{ syn. }

In traces

Francium [ frantsiʊm ] is a radioactive chemical element with the element symbol Fr and atomic number 87, the element is a metal and is in the 7th period, s- block.

Francium has all elements up to atomic number 104, the most unstable isotopes. Even the longest-lived isotope of francium 223Fr has a half -life of only 21.8 minutes. Because of this property and the lack of an efficient nuclear reaction for the production of francium ( 223Fr occurs in 1% of the decay of 227Ac ), it can not be produced in quantity. Francium can be studied as amalgam only as a salt in dilute solutions and highly diluted.

Experiments show that Francium is a typical alkali metal and is very similar to its lighter homologue cesium. So it is positive in aqueous solution monovalent and can be similar to cesium in the form of sparingly soluble salts, eg as perchlorate, tetraphenylborate and hexachloroplatinate, failures.


In 1871 the existence of an element was predicted by Dmitri Ivanovich Mendeleev, which would occupy the empty place at this time in his periodic table. He described it as an alkali metal, and gave him the name eka- cesium.

Prior to the actual discovery of francium there were three misleadingly named as a discovery of this element events:

In 1925 Dmitri Dobroserdow published a theory study in which he made predictions about the atomic weight and chemical and physical properties. He named the element Russium.

A year later, in 1926, observed two English chemists, the spectral lines of the element in studies of manganese sulfate. They named the element Virginium.

1937 again went Horia Hulubei the Romanian expect to have discovered the element and gave him the name Moldavium. However, could not find confirmation in other scientists, none of these discoveries.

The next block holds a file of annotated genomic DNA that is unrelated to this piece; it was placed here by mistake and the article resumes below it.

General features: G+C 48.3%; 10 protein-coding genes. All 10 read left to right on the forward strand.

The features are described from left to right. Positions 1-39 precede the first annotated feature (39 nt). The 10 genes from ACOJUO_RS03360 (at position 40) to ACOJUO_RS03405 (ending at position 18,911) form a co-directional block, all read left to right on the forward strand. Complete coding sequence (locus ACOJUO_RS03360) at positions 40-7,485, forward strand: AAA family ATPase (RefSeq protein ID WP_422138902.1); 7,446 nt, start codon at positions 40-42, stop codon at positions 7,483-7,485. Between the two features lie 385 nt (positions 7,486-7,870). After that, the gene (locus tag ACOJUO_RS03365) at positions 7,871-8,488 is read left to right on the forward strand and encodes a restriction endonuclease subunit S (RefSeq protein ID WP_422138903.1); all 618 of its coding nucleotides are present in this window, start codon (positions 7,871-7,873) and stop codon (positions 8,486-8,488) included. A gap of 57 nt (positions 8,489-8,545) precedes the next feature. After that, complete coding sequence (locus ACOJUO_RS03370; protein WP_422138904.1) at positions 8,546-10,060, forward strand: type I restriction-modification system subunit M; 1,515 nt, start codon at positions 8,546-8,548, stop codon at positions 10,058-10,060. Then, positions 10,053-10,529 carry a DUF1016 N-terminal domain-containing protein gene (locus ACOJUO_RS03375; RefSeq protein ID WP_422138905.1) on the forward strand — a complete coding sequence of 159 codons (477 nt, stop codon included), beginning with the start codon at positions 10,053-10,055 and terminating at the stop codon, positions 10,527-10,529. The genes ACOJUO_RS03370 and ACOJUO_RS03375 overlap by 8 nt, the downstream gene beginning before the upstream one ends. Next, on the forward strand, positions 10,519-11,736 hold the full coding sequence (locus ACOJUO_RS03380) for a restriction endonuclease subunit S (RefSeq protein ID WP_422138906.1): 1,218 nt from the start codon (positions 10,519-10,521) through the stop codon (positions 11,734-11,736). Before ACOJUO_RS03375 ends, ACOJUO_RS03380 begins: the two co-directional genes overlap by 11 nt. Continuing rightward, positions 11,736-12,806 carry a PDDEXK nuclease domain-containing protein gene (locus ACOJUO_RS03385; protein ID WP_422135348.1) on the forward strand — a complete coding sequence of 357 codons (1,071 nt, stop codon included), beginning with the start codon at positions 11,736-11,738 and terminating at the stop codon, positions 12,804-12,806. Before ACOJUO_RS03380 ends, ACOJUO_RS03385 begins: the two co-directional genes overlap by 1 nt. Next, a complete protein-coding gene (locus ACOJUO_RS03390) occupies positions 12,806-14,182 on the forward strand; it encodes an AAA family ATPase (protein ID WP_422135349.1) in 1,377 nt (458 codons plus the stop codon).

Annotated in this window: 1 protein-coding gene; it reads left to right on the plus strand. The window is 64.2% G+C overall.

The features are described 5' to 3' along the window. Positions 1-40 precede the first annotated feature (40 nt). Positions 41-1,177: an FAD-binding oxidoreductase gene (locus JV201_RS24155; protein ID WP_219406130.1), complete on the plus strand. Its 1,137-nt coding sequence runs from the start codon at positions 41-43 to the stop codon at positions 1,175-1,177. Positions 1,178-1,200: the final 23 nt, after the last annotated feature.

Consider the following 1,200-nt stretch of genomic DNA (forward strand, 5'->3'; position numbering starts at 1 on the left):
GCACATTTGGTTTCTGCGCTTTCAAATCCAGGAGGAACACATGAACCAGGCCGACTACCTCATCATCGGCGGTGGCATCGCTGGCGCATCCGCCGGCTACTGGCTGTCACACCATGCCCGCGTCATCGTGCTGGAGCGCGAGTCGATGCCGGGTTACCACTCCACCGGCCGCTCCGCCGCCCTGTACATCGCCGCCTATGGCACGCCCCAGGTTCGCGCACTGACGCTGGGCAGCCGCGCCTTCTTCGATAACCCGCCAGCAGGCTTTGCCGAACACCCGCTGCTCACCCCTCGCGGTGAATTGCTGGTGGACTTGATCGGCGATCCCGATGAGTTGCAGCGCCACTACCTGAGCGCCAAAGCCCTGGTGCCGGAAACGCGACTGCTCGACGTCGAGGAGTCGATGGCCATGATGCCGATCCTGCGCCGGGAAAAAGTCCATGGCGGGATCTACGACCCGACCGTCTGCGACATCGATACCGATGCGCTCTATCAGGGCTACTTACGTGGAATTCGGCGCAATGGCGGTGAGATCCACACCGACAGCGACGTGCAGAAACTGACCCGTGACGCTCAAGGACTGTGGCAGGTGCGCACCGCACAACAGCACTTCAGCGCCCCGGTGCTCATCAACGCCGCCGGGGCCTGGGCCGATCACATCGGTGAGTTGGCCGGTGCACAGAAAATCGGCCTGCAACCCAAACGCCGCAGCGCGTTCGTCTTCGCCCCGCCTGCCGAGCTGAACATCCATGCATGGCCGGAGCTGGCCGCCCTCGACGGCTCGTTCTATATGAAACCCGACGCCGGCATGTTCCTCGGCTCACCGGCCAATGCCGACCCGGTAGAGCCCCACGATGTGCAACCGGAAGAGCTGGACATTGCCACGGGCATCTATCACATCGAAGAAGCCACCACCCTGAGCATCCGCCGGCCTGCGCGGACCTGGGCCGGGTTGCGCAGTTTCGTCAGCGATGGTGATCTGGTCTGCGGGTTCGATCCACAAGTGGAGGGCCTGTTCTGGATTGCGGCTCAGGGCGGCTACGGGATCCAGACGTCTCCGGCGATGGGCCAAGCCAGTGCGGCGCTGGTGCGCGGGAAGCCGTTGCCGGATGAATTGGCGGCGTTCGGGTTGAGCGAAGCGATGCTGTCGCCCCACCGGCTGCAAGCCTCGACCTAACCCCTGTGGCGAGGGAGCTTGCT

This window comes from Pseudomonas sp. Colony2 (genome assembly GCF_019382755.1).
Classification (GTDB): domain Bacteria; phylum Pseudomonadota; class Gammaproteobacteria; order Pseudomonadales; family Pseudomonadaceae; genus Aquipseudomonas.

Only in 1939 was Marguerite Perey prove the element as an isotope 223Fr as a decay product of actinium 227Ac doubt. It was initially called actinium -K and 1946 in francium ( from the French France " France," the homeland of the discoverer ) renamed. The name was accepted in 1949 by the International Association of Chemists.

Physical Properties

The physical properties are essentially estimates, which are determined by extrapolation of the properties of the alkali metals or by modeling. They should therefore be treated with great caution. Measurements on solids are due to the small producible quantities (a few attogram, ~ 10,000 atoms) and the high radioactivity ( activity is about 2 - million -fold higher than of 238Pu: visible amounts would evaporate immediately ) usually with today's means of technology impossible.


Classifications according to the Hazardous Substances Ordinance are not available because they only include the chemical danger and play a very minor role compared to the risks based on the radioactivity. Even the latter applies only when there is a relevant matter for that amount.